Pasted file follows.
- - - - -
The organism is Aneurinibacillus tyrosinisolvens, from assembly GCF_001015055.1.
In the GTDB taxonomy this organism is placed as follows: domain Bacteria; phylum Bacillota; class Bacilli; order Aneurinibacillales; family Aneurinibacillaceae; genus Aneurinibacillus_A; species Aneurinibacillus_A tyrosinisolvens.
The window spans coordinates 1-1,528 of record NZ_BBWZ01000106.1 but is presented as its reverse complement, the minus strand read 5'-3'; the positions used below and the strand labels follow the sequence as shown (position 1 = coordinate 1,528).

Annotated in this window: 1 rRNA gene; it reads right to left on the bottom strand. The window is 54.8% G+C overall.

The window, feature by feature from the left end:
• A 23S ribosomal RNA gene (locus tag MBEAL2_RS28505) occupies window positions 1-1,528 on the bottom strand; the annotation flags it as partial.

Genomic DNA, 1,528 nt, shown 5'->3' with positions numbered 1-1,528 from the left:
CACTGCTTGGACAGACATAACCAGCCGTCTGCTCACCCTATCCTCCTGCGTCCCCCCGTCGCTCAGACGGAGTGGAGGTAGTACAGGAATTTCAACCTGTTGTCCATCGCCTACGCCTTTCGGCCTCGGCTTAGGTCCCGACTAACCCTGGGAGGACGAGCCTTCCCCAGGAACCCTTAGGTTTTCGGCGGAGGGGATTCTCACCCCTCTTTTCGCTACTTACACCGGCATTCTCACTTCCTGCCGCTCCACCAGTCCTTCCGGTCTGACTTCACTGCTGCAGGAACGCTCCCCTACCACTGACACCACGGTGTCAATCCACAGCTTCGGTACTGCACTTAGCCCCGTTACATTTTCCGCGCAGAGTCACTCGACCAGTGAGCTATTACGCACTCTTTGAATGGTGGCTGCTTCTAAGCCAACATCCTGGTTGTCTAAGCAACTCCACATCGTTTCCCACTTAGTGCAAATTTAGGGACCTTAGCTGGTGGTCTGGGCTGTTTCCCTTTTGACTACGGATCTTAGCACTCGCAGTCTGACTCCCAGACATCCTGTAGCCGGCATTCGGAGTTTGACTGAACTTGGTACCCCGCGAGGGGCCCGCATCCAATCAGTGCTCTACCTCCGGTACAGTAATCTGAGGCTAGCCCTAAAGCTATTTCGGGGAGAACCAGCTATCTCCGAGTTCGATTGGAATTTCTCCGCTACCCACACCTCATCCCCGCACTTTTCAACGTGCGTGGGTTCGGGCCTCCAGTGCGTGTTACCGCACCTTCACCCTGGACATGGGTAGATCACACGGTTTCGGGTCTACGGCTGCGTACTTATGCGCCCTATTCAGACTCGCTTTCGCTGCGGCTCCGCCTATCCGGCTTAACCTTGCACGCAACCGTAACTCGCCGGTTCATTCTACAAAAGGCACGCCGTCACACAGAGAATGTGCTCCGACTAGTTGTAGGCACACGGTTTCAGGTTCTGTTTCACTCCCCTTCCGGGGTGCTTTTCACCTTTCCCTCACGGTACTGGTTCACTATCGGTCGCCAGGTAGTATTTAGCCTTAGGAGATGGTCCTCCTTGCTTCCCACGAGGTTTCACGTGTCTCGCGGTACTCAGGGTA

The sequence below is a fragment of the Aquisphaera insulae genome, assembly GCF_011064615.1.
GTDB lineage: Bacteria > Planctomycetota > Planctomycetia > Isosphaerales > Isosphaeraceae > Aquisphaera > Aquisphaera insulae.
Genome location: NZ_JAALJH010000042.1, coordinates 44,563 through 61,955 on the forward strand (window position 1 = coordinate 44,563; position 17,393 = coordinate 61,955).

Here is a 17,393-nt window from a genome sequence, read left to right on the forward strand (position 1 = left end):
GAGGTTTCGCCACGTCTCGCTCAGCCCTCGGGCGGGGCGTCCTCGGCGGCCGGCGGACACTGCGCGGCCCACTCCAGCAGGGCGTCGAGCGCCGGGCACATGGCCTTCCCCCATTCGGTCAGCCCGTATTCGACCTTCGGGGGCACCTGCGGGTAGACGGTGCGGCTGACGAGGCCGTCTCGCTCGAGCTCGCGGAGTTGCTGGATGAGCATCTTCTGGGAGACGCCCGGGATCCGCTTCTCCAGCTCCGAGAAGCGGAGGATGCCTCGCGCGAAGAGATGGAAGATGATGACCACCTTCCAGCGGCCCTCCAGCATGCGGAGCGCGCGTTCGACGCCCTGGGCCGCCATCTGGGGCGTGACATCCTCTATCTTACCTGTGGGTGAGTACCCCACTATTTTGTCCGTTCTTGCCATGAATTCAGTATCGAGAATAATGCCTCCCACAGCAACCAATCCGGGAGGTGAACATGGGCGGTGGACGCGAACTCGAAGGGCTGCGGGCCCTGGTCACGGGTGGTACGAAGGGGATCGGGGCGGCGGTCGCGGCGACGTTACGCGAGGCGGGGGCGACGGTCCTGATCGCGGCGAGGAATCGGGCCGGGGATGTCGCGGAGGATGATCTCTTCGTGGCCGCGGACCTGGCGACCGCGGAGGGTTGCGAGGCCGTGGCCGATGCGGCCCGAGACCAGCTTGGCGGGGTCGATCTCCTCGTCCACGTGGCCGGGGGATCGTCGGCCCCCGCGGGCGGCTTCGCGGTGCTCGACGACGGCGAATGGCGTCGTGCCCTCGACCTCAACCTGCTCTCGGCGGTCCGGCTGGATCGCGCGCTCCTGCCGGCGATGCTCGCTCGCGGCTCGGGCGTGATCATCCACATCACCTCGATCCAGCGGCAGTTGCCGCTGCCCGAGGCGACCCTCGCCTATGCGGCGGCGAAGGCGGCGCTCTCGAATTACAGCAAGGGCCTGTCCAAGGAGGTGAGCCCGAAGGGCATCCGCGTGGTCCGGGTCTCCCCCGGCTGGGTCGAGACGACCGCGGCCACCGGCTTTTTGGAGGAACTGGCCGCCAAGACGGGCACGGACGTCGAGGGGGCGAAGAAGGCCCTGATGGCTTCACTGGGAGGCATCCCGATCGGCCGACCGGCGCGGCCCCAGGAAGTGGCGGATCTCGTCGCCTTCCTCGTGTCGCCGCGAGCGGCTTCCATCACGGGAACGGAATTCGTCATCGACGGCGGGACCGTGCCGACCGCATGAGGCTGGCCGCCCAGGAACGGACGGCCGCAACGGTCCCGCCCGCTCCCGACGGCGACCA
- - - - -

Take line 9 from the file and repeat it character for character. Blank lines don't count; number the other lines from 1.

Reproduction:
The sequence below is a fragment of the Aquisphaera insulae genome, assembly GCF_011064615.1.